“Dictionary attack” is the name for a category of cryptanalysis techniques for recovering user passwords. It is a known fact that the Kerberos protocol is vulnerable to off-line dictionary attacks. This article provides an overview of the dictionary attack and explains how and why Kerberos is vulnerable to it.
The Kerberos AS exchange allows a client C to obtain a Ticket Granting Ticket (TGT) from the Kerberos Key Distribution Center (KDC). The TGT is then used to obtain authentication materials for accessing different services in the network.
The AS exchange consists of the two following messages (simplified):
(1) C -> KDC : C, "krbtgt", Nonce (2) KDC -> C : K(C, "krbtgt", K1, Nonce ...), TGT
K is a cryptographic key derived from the client password “P” using a well known function that we will call P2K. We have thus K = P2K(P). K(X) denotes the cipher-text encrypted using the key K. The key “K” is used the encrypt the first component of As reply (message 2) that accompanies the TGT.
“Dictionary attack” is the name for a category of cryptanalysis techniques for recovering user passwords by actively interacting with other entities in the network or by processing a pre-captured data. The most common form of dictionary attack occurs when three conditions are met.
When these three conditions are met, the attacker can use a list of possible passwords (dictionary) and iteratively create keys using the password-to-key function, then attempt to decrypt the captured message. In order to verify if the guessed password is correct, the attacker checks the result of the decryption. If the known text appears, it indicates that the decryption was successful using the guessed password.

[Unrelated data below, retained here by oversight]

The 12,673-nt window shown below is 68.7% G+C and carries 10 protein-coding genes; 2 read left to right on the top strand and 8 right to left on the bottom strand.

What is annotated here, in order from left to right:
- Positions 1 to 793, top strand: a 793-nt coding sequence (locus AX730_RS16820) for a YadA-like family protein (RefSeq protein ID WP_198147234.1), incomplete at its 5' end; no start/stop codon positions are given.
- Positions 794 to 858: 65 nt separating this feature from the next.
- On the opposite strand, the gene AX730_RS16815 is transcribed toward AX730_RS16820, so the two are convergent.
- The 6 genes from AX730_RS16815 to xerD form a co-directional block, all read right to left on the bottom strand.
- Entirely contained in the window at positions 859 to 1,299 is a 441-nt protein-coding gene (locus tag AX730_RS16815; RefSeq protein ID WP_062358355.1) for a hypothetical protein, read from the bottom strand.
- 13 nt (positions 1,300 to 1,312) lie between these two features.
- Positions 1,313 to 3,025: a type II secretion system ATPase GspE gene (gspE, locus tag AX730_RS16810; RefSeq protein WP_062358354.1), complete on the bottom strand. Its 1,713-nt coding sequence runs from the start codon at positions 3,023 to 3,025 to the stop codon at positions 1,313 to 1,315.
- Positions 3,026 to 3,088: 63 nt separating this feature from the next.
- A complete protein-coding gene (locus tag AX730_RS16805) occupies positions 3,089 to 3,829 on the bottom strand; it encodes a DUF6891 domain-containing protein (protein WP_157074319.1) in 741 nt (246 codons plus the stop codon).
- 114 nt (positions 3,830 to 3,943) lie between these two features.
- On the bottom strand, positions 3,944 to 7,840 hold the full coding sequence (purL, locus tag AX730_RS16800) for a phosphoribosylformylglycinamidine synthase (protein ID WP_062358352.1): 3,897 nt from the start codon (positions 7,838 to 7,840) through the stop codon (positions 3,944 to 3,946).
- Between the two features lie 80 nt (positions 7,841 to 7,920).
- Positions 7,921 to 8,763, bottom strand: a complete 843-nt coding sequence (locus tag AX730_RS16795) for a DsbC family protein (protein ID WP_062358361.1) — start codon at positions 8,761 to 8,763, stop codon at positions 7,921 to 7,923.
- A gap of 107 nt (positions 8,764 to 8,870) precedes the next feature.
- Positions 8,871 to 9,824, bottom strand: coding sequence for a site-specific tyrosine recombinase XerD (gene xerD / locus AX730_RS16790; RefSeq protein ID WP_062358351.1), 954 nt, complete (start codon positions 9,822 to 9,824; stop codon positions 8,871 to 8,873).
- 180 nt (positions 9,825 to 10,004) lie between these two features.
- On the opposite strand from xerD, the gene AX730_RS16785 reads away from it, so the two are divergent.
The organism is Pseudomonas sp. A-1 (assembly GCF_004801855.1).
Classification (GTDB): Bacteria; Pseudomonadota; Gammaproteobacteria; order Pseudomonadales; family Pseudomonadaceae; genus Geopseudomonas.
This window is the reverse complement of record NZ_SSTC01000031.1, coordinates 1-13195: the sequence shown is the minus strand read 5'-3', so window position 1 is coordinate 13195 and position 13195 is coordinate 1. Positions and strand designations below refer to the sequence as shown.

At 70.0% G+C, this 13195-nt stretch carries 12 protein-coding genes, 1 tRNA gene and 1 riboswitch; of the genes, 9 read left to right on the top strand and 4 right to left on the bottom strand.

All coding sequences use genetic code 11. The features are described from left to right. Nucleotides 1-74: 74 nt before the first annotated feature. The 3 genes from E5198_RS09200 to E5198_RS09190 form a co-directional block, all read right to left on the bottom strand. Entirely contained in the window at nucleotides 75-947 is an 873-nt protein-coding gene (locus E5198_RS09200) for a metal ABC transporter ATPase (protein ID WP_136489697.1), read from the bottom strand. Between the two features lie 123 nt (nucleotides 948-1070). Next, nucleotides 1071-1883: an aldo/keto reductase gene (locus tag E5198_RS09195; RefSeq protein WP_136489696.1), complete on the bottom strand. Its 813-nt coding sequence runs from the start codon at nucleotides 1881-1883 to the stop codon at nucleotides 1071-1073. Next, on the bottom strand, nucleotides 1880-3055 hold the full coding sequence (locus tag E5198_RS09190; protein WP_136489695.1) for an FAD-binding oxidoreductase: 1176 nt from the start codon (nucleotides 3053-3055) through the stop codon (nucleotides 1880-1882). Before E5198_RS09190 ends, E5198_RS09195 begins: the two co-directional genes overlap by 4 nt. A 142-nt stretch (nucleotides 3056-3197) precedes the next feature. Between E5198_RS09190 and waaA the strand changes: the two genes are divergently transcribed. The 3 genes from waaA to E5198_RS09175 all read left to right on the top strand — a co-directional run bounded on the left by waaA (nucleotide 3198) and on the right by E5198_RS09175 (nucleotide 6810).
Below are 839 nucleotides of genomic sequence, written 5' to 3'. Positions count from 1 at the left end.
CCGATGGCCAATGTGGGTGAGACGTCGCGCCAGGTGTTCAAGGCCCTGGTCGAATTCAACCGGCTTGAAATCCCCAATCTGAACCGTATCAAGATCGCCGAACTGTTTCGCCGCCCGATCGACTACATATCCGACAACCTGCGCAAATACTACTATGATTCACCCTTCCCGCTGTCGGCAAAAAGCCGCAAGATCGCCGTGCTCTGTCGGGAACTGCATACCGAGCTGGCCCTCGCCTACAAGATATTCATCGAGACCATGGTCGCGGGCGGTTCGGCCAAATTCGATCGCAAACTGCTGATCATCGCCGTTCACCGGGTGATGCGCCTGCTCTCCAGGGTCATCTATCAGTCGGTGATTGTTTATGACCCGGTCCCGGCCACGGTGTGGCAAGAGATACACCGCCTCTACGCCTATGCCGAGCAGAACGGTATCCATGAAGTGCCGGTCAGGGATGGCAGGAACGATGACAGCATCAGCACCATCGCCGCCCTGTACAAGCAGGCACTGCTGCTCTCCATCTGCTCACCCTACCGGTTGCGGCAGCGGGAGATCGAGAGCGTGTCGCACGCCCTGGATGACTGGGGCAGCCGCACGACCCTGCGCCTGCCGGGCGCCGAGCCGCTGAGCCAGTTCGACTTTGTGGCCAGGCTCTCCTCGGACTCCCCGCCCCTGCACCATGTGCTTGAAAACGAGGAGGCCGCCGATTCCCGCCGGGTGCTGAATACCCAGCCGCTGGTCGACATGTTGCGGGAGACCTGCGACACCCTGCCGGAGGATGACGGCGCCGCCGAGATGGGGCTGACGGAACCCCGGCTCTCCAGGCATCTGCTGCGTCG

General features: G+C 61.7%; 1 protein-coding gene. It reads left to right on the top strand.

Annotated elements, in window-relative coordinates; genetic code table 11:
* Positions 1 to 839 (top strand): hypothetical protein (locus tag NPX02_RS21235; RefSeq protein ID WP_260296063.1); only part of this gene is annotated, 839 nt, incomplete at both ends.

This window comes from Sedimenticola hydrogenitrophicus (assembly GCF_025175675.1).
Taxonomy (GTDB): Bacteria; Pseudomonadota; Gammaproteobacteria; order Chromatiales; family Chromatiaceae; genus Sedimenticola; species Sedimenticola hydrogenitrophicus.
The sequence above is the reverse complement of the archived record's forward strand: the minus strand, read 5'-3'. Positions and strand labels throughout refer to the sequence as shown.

The vulnerability of the Kerberos protocol to dictionary attacks has beeing initially documented in in  and experimentally proven in . In short, if an attacker can intercept the AS reply message from the KDC to the client, he can perform a dictionary attack that eventually yields to the disclosure of the password of the user to whom the TGT was issued.
Kerberos in deed shows the three characteristics, discussed in the previous section, which indicates vulnerability to dictionary attacks. The first condition is verified since Kerberos derives encryption keys from passwords using a known function (K=P2K(P)). The second condition is also verified since the first component of the AS reply message, K(C, “krbtgt”, K1, …), is encrypted using a key derived directly from client's password, and contains the know plain text “krbtgt”. Finally, as Kerberos is an authentication protocol for open systems, it was designed with the assumption that any entity can eavesdrop Kerberos exchanges. Which makes the third condition applicable to Kerberos.
We have thus the three conditions for vulnerability to dictionary attack that we described above satisfied. The attacker can use a dictionary, compute the key from a chosen password using the P2K function, then use the guessed key to decrypt the first component of the AS reply message. In order to verify whether the guess was correct, the attacker checks the decryption output for the string “krbtgt”.
At a first glance, it seems that in order to strengthen the Kerberos against this category of threats, at least one of the three conditions must be avoided. We will go into this analysis in a future article, in which we will examine existing approaches to tackle dictionary-attack vulnerability in Kerberos. So stay tuned.